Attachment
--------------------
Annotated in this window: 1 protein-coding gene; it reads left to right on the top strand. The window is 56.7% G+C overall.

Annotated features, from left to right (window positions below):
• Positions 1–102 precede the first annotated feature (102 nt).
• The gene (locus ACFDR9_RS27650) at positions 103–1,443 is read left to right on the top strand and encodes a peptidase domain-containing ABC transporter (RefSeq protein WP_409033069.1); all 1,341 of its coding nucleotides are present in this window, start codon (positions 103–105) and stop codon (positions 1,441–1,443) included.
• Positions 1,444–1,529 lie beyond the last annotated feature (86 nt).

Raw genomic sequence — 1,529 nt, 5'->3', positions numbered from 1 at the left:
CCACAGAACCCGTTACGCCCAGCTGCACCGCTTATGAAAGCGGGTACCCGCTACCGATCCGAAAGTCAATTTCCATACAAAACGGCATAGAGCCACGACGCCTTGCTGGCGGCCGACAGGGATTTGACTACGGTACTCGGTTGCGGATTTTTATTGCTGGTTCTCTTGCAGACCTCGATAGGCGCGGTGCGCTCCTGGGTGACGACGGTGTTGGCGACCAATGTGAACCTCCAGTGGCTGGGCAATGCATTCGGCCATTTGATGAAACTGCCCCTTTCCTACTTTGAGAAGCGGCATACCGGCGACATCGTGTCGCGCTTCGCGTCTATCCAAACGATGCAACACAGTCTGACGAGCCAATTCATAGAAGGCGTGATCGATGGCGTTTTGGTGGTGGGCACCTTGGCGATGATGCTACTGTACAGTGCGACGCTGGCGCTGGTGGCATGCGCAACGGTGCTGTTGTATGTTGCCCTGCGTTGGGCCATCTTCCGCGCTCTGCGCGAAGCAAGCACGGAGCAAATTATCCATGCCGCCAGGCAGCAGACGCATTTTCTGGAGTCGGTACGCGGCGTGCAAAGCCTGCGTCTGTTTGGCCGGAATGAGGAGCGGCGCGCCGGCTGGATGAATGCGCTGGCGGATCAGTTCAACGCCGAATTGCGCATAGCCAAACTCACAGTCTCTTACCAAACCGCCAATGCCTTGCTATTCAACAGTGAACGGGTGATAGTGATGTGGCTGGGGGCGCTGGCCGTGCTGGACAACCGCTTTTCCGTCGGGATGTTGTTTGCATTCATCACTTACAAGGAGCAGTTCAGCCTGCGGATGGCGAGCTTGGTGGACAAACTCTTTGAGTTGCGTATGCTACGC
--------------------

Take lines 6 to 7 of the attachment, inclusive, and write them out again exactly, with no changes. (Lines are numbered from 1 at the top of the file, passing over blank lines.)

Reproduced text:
Raw genomic sequence — 1,529 nt, 5'->3', positions numbered from 1 at the left:
CCACAGAACCCGTTACGCCCAGCTGCACCGCTTATGAAAGCGGGTACCCGCTACCGATCCGAAAGTCAATTTCCATACAAAACGGCATAGAGCCACGACGCCTTGCTGGCGGCCGACAGGGATTTGACTACGGTACTCGGTTGCGGATTTTTATTGCTGGTTCTCTTGCAGACCTCGATAGGCGCGGTGCGCTCCTGGGTGACGACGGTGTTGGCGACCAATGTGAACCTCCAGTGGCTGGGCAATGCATTCGGCCATTTGATGAAACTGCCCCTTTCCTACTTTGAGAAGCGGCATACCGGCGACATCGTGTCGCGCTTCGCGTCTATCCAAACGATGCAACACAGTCTGACGAGCCAATTCATAGAAGGCGTGATCGATGGCGTTTTGGTGGTGGGCACCTTGGCGATGATGCTACTGTACAGTGCGACGCTGGCGCTGGTGGCATGCGCAACGGTGCTGTTGTATGTTGCCCTGCGTTGGGCCATCTTCCGCGCTCTGCGCGAAGCAAGCACGGAGCAAATTATCCATGCCGCCAGGCAGCAGACGCATTTTCTGGAGTCGGTACGCGGCGTGCAAAGCCTGCGTCTGTTTGGCCGGAATGAGGAGCGGCGCGCCGGCTGGATGAATGCGCTGGCGGATCAGTTCAACGCCGAATTGCGCATAGCCAAACTCACAGTCTCTTACCAAACCGCCAATGCCTTGCTATTCAACAGTGAACGGGTGATAGTGATGTGGCTGGGGGCGCTGGCCGTGCTGGACAACCGCTTTTCCGTCGGGATGTTGTTTGCATTCATCACTTACAAGGAGCAGTTCAGCCTGCGGATGGCGAGCTTGGTGGACAAACTCTTTGAGTTGCGTATGCTACGC